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Biden’s chip controls may force Chinese-Americans working in China’s semiconductor firms to choose between their citizenship or their job

October 13, 2022, 9:29 AM UTC
Chinese employees in protective gear work on silicon wafers
The Biden administration's new rules on chip sales to China extend to "U.S. persons," potentially affecting Chinese-Americans working in the country's tech sector.
Zhao Qirui—VCG via Getty Images

One term in the Biden administration’s new controls on semiconductor sales to China could ensnare hundreds of Chinese-American tech executives working for the country’s tech companies—and perhaps force them to choose between their citizenship or their job.

The new rules bar “U.S. persons,” who include both U.S. citizens and permanent residents, from supporting the “development or production” of advanced chips at Chinese factories without a license. It’s the first time export controls on China have extended to people, rather than just organizations or companies.

That could affect hundreds of executives and professionals with U.S. citizenship in China’s chip industry, including founders and C-suite executives, according to Nikkei Asia

One Chinese chip company is already taking action. Naura Technology, a China-based manufacturer of chipmaking equipment, is telling its employees with U.S. nationality to immediately stop working on research projects due to the new restrictions, reported the South China Morning Post on Thursday.

Chipmaking firms outside of China are also reorganizing their teams to comply with the new rules. Netherlands-based ASML Holding, which manufactures critical chipmaking equipment, told its U.S.-based staff on Wednesday to immediately halt all engagement with Chinese customers, Bloomberg reported. 

The new rules on semiconductor exports, announced by the Biden administration on Friday, are Washington’s broadest effort yet to hamper China’s semiconductor development. The controls bar sales of chipmaking equipment, as well as advanced chips made using U.S. equipment, to Chinese companies.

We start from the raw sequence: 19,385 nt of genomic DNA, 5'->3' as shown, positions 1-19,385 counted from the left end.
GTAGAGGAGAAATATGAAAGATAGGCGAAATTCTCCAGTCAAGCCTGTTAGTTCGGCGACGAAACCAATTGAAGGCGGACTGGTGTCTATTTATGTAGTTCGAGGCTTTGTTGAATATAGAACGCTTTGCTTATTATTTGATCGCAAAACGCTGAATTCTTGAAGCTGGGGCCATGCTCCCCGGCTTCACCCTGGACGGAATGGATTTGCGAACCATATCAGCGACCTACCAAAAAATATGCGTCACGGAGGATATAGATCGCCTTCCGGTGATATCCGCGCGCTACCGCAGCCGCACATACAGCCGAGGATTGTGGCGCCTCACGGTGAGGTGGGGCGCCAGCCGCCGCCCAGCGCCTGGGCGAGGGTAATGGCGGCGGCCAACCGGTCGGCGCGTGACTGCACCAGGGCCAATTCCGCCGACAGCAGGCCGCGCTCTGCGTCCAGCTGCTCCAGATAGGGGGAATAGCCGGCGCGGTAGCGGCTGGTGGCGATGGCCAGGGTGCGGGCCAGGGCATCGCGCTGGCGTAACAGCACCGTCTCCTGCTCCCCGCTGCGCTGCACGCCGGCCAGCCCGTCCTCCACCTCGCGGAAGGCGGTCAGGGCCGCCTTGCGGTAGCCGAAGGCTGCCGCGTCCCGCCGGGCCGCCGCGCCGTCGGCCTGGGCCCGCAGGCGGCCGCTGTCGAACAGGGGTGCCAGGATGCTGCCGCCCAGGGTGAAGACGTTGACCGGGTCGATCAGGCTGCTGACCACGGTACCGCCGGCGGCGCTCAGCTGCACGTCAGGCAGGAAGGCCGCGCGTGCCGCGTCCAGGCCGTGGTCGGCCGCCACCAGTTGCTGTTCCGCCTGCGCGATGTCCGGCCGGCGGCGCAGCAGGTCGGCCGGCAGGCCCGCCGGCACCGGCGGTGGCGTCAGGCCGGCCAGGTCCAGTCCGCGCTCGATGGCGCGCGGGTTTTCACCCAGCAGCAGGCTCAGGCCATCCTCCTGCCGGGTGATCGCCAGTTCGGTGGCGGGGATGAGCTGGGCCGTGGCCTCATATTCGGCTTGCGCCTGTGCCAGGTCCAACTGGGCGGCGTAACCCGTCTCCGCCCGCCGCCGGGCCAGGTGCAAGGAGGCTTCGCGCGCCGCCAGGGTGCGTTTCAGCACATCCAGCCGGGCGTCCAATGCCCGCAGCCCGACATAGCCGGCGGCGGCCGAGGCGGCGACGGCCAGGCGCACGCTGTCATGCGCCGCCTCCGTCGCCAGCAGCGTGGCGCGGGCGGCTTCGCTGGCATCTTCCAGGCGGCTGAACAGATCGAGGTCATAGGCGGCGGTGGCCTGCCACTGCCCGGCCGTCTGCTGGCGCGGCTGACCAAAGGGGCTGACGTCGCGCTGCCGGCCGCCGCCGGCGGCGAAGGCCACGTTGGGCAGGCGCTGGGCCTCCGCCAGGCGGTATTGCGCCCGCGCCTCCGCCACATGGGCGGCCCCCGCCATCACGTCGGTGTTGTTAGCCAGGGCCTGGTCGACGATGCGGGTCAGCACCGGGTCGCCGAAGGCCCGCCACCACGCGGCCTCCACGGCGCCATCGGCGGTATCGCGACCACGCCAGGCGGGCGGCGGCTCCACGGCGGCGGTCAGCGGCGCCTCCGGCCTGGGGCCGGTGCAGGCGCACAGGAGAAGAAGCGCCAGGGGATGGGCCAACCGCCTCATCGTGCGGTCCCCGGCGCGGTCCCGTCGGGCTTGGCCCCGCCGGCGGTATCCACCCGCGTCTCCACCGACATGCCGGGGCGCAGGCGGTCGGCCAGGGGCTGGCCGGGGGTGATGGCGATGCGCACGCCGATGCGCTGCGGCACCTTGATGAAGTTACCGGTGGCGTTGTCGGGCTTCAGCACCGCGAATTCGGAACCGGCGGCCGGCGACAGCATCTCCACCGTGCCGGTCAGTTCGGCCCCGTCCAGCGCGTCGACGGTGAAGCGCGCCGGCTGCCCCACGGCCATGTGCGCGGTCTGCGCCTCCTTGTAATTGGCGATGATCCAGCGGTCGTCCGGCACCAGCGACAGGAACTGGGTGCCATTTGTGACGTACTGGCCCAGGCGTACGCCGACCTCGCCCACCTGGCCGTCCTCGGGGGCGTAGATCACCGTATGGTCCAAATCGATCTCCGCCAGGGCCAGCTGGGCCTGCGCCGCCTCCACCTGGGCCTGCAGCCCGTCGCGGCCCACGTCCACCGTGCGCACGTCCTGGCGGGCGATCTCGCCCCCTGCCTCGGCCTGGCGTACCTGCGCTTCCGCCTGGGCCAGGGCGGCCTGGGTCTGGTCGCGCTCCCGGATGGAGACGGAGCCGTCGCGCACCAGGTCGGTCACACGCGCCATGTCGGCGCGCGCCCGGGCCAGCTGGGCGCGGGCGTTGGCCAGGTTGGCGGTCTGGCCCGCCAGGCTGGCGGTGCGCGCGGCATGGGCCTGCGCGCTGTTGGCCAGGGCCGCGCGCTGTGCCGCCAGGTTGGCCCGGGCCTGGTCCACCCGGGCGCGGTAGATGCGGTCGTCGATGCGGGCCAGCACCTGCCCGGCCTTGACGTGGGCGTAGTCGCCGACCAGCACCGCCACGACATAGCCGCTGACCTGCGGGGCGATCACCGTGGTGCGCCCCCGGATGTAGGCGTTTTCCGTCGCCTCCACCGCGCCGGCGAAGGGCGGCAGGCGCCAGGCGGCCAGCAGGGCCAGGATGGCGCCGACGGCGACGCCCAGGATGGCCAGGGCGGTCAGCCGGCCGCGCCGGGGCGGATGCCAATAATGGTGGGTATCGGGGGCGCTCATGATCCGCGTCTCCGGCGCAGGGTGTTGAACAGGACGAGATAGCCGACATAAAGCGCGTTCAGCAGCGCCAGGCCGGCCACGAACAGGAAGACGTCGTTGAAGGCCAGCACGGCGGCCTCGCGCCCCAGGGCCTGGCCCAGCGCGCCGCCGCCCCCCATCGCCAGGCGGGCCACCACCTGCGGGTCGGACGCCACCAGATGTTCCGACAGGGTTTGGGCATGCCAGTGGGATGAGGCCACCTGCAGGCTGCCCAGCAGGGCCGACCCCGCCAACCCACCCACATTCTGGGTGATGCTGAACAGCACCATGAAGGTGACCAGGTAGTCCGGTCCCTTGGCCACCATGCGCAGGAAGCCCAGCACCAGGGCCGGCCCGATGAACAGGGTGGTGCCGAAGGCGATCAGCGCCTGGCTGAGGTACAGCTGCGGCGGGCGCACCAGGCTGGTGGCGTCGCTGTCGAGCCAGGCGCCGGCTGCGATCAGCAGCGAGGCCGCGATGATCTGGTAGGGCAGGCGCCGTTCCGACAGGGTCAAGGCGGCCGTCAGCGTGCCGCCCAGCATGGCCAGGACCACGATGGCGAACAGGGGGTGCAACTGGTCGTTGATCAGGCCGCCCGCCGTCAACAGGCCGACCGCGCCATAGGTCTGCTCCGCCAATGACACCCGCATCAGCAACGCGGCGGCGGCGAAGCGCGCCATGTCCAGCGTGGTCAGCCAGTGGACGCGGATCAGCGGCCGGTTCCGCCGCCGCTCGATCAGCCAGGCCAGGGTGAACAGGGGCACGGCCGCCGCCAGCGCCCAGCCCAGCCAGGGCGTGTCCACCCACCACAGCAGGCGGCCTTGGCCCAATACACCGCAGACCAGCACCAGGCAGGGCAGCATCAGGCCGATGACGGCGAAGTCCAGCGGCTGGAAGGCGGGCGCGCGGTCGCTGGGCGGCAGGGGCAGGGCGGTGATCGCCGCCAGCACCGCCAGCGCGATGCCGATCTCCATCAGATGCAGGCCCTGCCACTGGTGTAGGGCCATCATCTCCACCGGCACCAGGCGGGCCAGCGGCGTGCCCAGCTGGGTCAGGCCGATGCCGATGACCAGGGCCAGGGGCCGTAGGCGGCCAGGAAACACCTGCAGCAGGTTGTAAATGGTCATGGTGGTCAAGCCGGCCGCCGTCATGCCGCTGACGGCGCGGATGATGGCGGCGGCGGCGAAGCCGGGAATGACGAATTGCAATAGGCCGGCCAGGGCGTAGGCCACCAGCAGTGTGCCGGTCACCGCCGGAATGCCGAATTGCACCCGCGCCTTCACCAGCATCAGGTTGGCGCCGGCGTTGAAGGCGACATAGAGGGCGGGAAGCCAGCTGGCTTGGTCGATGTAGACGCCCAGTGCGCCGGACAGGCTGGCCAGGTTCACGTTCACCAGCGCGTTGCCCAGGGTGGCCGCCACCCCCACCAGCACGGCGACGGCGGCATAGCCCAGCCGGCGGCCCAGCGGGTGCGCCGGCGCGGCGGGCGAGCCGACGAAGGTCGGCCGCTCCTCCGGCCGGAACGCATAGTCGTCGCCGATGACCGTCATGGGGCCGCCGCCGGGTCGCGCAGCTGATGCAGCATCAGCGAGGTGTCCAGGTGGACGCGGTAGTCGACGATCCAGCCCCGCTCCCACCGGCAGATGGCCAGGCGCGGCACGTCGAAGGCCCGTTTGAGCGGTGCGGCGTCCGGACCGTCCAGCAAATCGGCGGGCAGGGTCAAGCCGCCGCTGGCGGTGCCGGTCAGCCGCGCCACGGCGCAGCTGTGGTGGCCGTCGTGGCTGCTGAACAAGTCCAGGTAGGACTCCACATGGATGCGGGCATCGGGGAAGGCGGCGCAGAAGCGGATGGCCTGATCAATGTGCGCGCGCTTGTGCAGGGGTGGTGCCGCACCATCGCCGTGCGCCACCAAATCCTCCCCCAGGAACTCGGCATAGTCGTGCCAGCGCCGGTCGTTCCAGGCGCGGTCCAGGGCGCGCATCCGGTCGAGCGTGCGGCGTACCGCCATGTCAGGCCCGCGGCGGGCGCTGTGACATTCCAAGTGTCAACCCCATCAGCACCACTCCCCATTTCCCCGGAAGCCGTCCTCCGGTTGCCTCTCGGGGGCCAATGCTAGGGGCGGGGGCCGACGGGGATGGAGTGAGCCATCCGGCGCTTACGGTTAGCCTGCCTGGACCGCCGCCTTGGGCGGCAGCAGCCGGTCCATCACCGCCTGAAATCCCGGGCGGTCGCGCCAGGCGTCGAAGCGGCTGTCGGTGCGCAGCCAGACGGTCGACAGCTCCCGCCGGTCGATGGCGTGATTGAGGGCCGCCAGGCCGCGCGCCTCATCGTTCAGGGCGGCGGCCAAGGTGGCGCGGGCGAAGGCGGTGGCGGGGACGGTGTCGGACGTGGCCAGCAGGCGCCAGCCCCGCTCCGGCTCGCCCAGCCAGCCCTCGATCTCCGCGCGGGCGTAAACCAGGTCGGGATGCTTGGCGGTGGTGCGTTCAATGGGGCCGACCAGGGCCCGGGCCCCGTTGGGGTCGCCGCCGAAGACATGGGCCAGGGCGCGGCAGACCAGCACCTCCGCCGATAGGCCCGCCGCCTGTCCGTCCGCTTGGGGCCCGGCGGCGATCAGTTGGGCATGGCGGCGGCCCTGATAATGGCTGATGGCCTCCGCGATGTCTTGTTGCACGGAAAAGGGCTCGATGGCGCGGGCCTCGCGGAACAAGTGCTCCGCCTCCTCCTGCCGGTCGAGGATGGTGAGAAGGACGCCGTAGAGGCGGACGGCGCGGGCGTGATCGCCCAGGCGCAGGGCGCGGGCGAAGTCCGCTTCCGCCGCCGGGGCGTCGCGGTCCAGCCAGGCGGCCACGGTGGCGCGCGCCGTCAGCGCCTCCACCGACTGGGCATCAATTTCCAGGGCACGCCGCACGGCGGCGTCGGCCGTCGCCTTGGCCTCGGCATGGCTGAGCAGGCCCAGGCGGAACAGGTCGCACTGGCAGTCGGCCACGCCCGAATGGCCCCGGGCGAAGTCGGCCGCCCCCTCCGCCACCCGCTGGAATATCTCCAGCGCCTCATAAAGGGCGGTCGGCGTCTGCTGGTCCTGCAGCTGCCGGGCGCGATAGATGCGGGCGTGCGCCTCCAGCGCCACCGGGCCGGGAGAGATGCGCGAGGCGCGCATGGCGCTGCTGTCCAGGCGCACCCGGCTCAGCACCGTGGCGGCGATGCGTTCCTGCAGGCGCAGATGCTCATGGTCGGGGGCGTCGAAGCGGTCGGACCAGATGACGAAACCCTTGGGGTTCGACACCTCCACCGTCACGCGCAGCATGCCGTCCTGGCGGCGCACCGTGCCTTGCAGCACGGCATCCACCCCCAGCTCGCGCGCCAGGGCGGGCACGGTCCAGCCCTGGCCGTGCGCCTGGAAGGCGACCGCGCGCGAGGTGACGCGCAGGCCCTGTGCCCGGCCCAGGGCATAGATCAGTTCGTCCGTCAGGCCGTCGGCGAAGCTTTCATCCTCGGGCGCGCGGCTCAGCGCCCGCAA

The U.S. has exempted some non-Chinese companies, like SK Hynix, Samsung, and Taiwan Semiconductor Manufacturing Corporation, from its new export controls for a year. Yet Chinese companies won’t get the same leniency from the U.S. Department of Commerce.

Straddling two countries

Chinese and Chinese-Americans are finding it increasingly difficult to operate in both the U.S. and China as relations between Washington and Beijing sink to new lows.

More Chinese academics are choosing to leave the U.S., citing a more hostile working environment. Over 1,400 Chinese academics gave up their U.S. affiliation in 2021, representing a 22% jump from the year before, according to data compiled by Princeton University, Harvard University, and the Massachusetts Institute of Technology.

In 2018, the Trump administration launched the China Initiative to investigate allegations of U.S.-based scientists transferring advanced technologies to China. Academics criticized the Initiative for chilling scientific cooperation and deterring Chinese academics from moving to or staying in the U.S.

Gang Chen, an MIT professor who was charged with espionage under the China Initiative in 2021, said the program brought “unwarranted fear to the academic community” after the charges were dropped a year later. The Biden administration ended the initiative in February 2022, citing a perception that it unfairly targeted people of Chinese origin or ethnicity.

Five months after the espionage charges were dropped, Chen helped discover what might be the “best semiconductor material ever found,” according to MIT. 

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